The blessings are immediate, he says. What can he mean by this? Surely he knew, as did his people, that good people often suffer, that anticipated temporal blessings are not guaranteed, that we cannot bind the Lord. But he has already specified what those blessings are: time, breath, physical life, judgment and choice. God’s grace, as Miller has it, “is the substance of life” itself, and is therefore, like the Preacher’s notion of time and chance, non-sequential (9). It is merely our biology. To be dust is perhaps shameful but only in the existential sense, not because of anything we have or haven’t done. In King Benjamin’s terms, it is to be “dust,” to be a “beggar.” It is to understand our own “nothingness and his goodness and longsuffering towards you, unworthy creatures.” Creatures. Created beings. Undeserving because we are not autonomous but made, and made, interdependent. But unlike shame born of sin, this shame inspires awe, gratitude, and fullness in the face of life’s magnificence. This is the great lesson of Job. Though worms will eat him, though he is dust, he knows he will see God in the flesh. Though life distorts the meaning of his life into a farce, it has transcendent value. Theologian William Brown writes of Job’s creation account as offering no “cozy cosmos” but rather one that “is terrifyingly vast and alien” (129). Brown notes: “Job comes to realize that the world does not revolve around himself, nor even perhaps around humanity. Creation is polycentric” (133). This exposure to previously unimagined diversity and immensity tempers Job. He must come to accept that he, like all of creation is an alien, not central, but also free. He learns to “to revel in his freedom, wild thing that he is, and to step lightly on God’s beloved, vibrant Earth.” (140)

The mythos of the self-made individual is, according to Miller, a narrative. It is a story of cause and effect, a linear sequencing of human existence that stresses the arithmetic of choice, of human cause and human effect. But what if we must confess, as it appears we all must, that there is no mastery of consequences, no formula by which we control or dictate outcome? What if we must say, with Malick’s father, that we have been foolish in thinking we could? Does this mean that choices don’t matter? No. As Job discovered, integrity is forged in the cauldron of life when experienced as a series of non-sequiturs. Jesus said repeatedly that the true test of obedience and love was precisely when they made the least sense—loving enemies, praying in secret, knowing not what the hands are doing, losing, not finding, oneself. All it requires is that we must lose that maniacal and selfish need for life’s plotline and instead fall in love with life as a plotless poem. Then in finding life out of sequence, we also find that love and grace—like all good metaphors— inspire immeasurable gratitude precisely because they are gifts, neither necessary nor inevitable. We should pray to be so fortunate.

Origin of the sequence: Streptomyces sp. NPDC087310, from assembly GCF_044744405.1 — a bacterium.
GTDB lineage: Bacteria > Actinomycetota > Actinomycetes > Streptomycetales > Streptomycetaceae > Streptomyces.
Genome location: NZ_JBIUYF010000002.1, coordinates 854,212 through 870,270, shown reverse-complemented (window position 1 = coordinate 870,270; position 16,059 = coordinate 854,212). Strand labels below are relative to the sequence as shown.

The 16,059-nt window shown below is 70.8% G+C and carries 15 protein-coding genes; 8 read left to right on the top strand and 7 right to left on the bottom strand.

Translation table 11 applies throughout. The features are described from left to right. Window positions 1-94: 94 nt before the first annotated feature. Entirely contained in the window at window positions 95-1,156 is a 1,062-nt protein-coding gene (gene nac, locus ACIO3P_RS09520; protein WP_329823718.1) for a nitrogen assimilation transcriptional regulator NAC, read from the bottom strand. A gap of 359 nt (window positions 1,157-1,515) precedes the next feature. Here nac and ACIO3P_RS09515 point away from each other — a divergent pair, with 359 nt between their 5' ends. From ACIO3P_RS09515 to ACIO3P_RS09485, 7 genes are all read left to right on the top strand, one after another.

Works Cited

Brown, William. The Seven Pillars of Creation: The Bible, Science, and the Ecology of Wonder. Oxford: Oxford University Press, 2010.

Dostoevsky, Fyodor. The Brothers Karamazov. Trans. Richard Pevear and Larissa Volokhonsky. New York: Farrar, Straus, and Giroux, 2002.

Miller, Adam S. Rube Goldberg Machines: Essays in Mormon Theology. Salt Lake: Greg Kofford Books, 2012.

Robinson, Marilynne. Gilead. New York: Farrar, Straus, and Giroux, 2005.


Full Citation for this Article: Handley, George (2013) "The Grace of Nothingness," SquareTwo, Vol. 6 No. 1 (Spring), http://squaretwo.org/Sq2ArticleMillerSymposiumHandley.html, <give access date>